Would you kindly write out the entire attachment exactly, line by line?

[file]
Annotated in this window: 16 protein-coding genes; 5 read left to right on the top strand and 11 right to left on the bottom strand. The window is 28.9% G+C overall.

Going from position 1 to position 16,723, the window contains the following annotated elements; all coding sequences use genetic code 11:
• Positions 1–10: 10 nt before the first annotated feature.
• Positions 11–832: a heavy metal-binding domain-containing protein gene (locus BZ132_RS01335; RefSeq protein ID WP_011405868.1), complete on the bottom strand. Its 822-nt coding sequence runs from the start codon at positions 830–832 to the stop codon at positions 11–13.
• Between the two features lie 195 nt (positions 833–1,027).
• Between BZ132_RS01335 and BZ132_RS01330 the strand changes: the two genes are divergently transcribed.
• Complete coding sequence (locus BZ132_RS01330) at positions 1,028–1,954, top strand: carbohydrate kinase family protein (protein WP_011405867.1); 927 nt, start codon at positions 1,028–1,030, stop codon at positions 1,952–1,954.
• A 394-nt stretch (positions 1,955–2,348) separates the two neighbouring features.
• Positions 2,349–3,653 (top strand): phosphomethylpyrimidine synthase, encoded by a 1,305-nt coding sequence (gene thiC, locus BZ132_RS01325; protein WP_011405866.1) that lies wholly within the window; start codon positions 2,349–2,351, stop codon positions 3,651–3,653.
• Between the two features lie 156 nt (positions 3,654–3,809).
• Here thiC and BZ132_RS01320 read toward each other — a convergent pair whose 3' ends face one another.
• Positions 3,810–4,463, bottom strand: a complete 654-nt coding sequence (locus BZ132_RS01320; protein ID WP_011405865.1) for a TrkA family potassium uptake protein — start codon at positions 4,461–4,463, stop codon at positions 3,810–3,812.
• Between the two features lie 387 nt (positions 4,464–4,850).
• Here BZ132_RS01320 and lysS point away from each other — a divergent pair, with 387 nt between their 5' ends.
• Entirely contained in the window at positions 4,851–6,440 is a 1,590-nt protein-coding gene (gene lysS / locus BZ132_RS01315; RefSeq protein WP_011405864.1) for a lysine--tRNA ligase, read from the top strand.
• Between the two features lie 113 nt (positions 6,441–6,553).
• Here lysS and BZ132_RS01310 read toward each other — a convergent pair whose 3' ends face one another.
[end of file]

Annotated in this window: 16 protein-coding genes; 5 read left to right on the top strand and 11 right to left on the bottom strand. The window is 28.9% G+C overall.

Going from position 1 to position 16,723, the window contains the following annotated elements; all coding sequences use genetic code 11:
• Positions 1–10: 10 nt before the first annotated feature.
• Positions 11–832: a heavy metal-binding domain-containing protein gene (locus BZ132_RS01335; RefSeq protein ID WP_011405868.1), complete on the bottom strand. Its 822-nt coding sequence runs from the start codon at positions 830–832 to the stop codon at positions 11–13.
• Between the two features lie 195 nt (positions 833–1,027).
• Between BZ132_RS01335 and BZ132_RS01330 the strand changes: the two genes are divergently transcribed.
• Complete coding sequence (locus BZ132_RS01330) at positions 1,028–1,954, top strand: carbohydrate kinase family protein (protein WP_011405867.1); 927 nt, start codon at positions 1,028–1,030, stop codon at positions 1,952–1,954.
• A 394-nt stretch (positions 1,955–2,348) separates the two neighbouring features.
• Positions 2,349–3,653 (top strand): phosphomethylpyrimidine synthase, encoded by a 1,305-nt coding sequence (gene thiC, locus BZ132_RS01325; protein WP_011405866.1) that lies wholly within the window; start codon positions 2,349–2,351, stop codon positions 3,651–3,653.
• Between the two features lie 156 nt (positions 3,654–3,809).
• Here thiC and BZ132_RS01320 read toward each other — a convergent pair whose 3' ends face one another.
• Positions 3,810–4,463, bottom strand: a complete 654-nt coding sequence (locus BZ132_RS01320; protein ID WP_011405865.1) for a TrkA family potassium uptake protein — start codon at positions 4,461–4,463, stop codon at positions 3,810–3,812.
• Between the two features lie 387 nt (positions 4,464–4,850).
• Here BZ132_RS01320 and lysS point away from each other — a divergent pair, with 387 nt between their 5' ends.
• Entirely contained in the window at positions 4,851–6,440 is a 1,590-nt protein-coding gene (gene lysS / locus BZ132_RS01315; RefSeq protein WP_011405864.1) for a lysine--tRNA ligase, read from the top strand.
• Between the two features lie 113 nt (positions 6,441–6,553).
• Here lysS and BZ132_RS01310 read toward each other — a convergent pair whose 3' ends face one another.